Introducing… Cloud

Our Introducing... series focuses on artists who we think are worth shouting about. Here we have lo-fi, high-intensity singer-songwriter Cloud.

Posted on Nov 11th, 2013 in Features and Interviews, Cloud, Audio Antihero / By Larissa Wodtke
Introducing… Cloud Here at Bearded we aim to shed light on acts who don't necessarily have giant labels or muscley budgets waving banners behind them. This Introducing series will focus on artists who we think are great, regardless of how much hype surrounds them or where their origin story lays.

Name: Cloud
Location: New York/Boston/Los Angeles, USA
Genre: Lo-fi, dreampop
Similar Artists: Animal Collective, The Rest
Contact: Facebook
Events: Released his third LP via Audio Antihero in August

Cloud, AKA Tyler Taormina, leads an ad hoc creative existence, spreading his prolific energies across several collaborative musical projects at once, including Adam and Naive, Fjords, Primacy Effects, and Marblemouth, and involving many of his artist friends in his solo work. As Cloud, he has released two albums independently, Elephant Era (2010) and Rocket (2011), and with his latest record released by Audio Antihero, entitled Comfort Songs, he’s fleshed out the sparse fragility of his earlier efforts to create uplifting fluidity. Comfort Songs sees the bedroom dreamer use methodical, long tracks to settle you, cultivating the mindscape of your worries. Though Cloud’s style places Taormina in the lusher end of the lo-fi spectrum, his lyrical content exposes the irony of the low fidelity genre: whilst the faithfulness of the sound may be considered of more modest quality, the perception of the artists working in this genre is often one of the most authenticity and truthfulness. Cloud’s lyrical style is definitely confessional, personal, and not so much stream-of-consciousness as it is dipping in and out of various consciousnesses.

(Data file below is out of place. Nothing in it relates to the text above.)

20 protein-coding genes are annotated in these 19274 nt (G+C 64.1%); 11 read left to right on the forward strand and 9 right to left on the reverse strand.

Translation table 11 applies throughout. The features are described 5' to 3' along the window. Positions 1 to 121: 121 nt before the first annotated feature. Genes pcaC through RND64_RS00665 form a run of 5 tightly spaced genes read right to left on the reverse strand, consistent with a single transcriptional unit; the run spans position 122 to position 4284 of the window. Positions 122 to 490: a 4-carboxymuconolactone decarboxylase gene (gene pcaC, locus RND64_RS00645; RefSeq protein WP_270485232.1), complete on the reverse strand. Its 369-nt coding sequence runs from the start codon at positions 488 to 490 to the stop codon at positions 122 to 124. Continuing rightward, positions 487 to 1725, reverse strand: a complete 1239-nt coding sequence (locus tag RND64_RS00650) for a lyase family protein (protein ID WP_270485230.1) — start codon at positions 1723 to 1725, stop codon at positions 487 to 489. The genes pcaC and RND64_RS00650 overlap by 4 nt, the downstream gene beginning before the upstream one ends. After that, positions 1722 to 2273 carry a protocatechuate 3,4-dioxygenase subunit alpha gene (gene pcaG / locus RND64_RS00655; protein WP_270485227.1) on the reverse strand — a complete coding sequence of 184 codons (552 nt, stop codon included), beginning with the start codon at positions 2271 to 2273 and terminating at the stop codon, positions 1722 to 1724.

Citing the influence of Animal Collective, Conor Oberst, and Sarah Records, Cloud utilizes extended moody interludes, slips of glissando, and infinitely tumbling piano to convey a shimmering path to recalibration and refreshment. There’s a glowing, warm centre to his music, a honeyed ease that obtains even in songs about uncertainty and pain. His sound and lyrical content also relates to others in this subliminal constellation of twenty-first century indie style, including Canadian band The Rest, and fellow American, Derek James, who records as Black Umbrella. Cloud’s meandering melodies and lack of straightforward narrative produces an anti-pop with an aesthetic of unfinish, moving, above all, towards aural texture and feeling; his song entitled 'Bright & Blurry' encapsulates this trajectory. The music is deceptively loose, ostensibly collaborative jamming, but in reality, tightly crafted composition.

According to The Other Side Reviews, next spring Taormina is planning to release a fourth album as Cloud called Zen Summer. It promises to be balmy, as much as Comfort Songs was balm for the hurting. Whilst Cloud has often been compared to Conor Oberst, the former doesn’t have the deep-seated, cynical darkness of the latter; instead, Cloud is shot through with silver.